For an appeal set to be argued Friday in New York, Consovoy and his law partner have made the case in filings that Deutsche Bank and Capital One are barred from turning over Trump’s records to the House Financial Services Committee because such subpoenas distract from the president’s official duties and exceed congressional power.
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Consovoy made similar arguments in trying to shield the president’s New York state tax returns from the House Ways and Means Committee and in directing the Treasury Department not to turn over Trump’s tax records.
“It would be a gross abuse of power for the majority party to use tax returns as a weapon to attack, harass, and intimidate their political opponents. Once this Pandora’s box is opened, the ensuing tit-for-tat will do lasting damage to our nation,” he wrote in a letter to the department’s general counsel.
Consovoy also is defending the president in a separate lawsuit that alleges that Trump is violating the Constitution’s anticorruption ban on presidents receiving payments or gifts — known as emoluments — by doing business with foreign and state governments at his D.C. hotel. That case and a second lawsuit filed by congressional Democrats mark the first time federal judges have interpreted the constitutional clauses and applied their restrictions to a sitting president.
Separation-of-powers battles typically are resolved outside of court, but Trump and Democratic leaders appear to be pushing harder than usual, creating an opening for someone with Consovoy’s background.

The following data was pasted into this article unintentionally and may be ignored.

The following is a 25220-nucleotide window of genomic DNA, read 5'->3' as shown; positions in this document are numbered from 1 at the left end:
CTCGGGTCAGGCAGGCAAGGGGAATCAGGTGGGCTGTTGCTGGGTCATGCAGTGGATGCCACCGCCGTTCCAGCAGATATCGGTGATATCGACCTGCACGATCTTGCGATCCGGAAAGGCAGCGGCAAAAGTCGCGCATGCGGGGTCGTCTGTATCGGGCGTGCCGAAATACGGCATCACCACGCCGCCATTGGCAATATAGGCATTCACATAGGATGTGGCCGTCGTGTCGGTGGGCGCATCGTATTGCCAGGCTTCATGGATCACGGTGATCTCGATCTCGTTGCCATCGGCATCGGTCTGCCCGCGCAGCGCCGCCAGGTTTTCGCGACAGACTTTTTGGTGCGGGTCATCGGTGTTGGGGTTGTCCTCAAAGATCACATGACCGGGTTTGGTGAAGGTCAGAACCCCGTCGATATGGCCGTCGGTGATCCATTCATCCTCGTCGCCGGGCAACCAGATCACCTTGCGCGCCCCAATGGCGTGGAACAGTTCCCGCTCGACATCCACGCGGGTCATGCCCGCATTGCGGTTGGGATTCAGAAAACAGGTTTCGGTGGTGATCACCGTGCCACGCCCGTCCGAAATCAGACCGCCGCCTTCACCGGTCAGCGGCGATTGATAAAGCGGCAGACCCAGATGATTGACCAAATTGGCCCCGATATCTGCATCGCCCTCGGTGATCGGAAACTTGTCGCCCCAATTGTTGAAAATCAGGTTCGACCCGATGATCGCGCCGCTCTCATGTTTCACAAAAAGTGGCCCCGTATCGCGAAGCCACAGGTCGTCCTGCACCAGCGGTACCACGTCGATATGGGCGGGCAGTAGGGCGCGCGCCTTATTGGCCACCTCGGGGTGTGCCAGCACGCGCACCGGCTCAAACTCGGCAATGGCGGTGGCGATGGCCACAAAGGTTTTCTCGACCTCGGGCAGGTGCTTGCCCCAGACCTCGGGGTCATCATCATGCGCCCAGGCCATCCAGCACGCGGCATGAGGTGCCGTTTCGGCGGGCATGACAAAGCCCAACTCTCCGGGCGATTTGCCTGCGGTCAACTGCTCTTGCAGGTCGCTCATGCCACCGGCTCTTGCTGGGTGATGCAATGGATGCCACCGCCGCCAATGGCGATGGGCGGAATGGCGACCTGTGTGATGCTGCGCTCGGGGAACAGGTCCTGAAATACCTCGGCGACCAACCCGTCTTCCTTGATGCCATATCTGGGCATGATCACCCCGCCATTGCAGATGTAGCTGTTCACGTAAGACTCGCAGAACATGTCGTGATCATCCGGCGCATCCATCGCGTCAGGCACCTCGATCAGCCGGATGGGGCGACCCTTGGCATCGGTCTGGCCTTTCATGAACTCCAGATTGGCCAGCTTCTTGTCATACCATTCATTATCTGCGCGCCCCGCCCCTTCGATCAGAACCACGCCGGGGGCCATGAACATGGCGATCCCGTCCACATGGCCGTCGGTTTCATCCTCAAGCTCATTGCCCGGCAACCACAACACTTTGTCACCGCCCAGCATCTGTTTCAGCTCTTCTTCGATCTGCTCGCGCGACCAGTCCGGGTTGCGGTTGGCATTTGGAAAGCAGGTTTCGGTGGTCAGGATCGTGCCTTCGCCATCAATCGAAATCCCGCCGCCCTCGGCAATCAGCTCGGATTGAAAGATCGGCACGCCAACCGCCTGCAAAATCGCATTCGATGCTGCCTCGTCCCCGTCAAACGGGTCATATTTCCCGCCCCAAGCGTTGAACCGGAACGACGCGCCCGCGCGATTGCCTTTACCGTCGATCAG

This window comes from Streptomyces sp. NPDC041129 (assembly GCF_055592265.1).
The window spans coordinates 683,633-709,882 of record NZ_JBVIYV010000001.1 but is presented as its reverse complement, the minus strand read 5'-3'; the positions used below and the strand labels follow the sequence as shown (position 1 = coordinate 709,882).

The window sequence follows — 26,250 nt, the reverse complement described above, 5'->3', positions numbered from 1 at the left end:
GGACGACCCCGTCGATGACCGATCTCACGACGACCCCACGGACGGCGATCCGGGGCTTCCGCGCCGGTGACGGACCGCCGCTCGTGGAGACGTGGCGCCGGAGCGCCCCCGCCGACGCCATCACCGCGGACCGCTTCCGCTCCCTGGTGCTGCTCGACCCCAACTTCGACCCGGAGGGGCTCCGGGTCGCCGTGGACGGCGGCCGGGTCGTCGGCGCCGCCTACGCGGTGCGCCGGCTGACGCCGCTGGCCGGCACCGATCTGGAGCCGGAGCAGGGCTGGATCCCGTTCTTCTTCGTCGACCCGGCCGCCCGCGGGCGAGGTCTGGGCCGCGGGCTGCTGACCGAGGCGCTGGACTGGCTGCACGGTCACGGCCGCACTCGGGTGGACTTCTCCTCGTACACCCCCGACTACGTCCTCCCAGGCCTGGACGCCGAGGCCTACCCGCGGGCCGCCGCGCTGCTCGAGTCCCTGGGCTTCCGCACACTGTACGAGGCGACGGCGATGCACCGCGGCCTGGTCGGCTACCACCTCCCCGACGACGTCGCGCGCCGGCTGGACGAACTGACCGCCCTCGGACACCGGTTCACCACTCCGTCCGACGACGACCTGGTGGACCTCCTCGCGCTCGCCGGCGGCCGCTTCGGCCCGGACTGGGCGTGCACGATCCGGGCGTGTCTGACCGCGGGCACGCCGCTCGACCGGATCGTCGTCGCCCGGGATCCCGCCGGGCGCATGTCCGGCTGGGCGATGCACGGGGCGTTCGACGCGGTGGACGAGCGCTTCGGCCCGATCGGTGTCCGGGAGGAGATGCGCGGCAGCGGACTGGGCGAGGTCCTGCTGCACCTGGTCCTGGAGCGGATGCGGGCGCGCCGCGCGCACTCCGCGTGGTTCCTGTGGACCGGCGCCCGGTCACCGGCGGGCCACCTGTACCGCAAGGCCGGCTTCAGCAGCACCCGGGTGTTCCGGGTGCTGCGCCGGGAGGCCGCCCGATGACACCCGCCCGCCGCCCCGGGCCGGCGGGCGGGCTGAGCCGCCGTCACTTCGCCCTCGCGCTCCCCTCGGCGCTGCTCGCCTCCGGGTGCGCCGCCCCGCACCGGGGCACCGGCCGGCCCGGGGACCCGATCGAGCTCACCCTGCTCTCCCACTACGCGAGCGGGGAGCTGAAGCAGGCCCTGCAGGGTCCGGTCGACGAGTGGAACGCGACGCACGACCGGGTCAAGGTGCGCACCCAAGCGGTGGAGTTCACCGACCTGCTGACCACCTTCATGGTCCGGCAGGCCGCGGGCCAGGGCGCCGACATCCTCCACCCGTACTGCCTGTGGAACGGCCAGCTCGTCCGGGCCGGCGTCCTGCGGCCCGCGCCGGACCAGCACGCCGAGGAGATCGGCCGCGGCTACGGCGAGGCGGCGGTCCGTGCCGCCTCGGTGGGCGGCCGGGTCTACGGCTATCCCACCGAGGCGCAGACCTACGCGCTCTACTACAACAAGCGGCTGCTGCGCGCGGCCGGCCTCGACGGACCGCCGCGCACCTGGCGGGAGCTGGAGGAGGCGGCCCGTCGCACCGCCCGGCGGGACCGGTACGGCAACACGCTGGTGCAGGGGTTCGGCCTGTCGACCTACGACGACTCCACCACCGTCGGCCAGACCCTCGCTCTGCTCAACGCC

“A lot of lawyers would say, ‘You can’t make that argument because a court won’t buy it,’ but he’s thinking Supreme Court. He’s predicting where the law is going, not where it is now,” said Lisa S. Blatt, an appellate specialist and self-described liberal Democrat who has enlisted Consovoy for practice sessions to help her prepare for oral argument.
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Consovoy, 44, is well-positioned to take up thorny issues for the president from the Arlington firm he started five years ago with Thomas R. McCarthy, his classmate from George Mason’s law school and partner on annual trips to the Super Bowl. Working from his own operation affords a latitude to pursue highly charged cases and to avoid conflicts that might arise at a firm with many clients.
Leaving the large firm in 2014 was a gamble, but “Will had the entrepreneurial bug and was hitting a ceiling in terms of what he could do. He needed to go in a different direction,” said Ashley Keller, a friend who was a Supreme Court clerk the same year for Justice Anthony M. Kennedy. “He gets to stand by his convictions.”
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The son of two state government workers — his father, a lawyer who worked for the New Jersey parole board, and his mother in the victim compensation office — Consovoy managed the standout basketball team at his Catholic high school in Bayonne, N.J.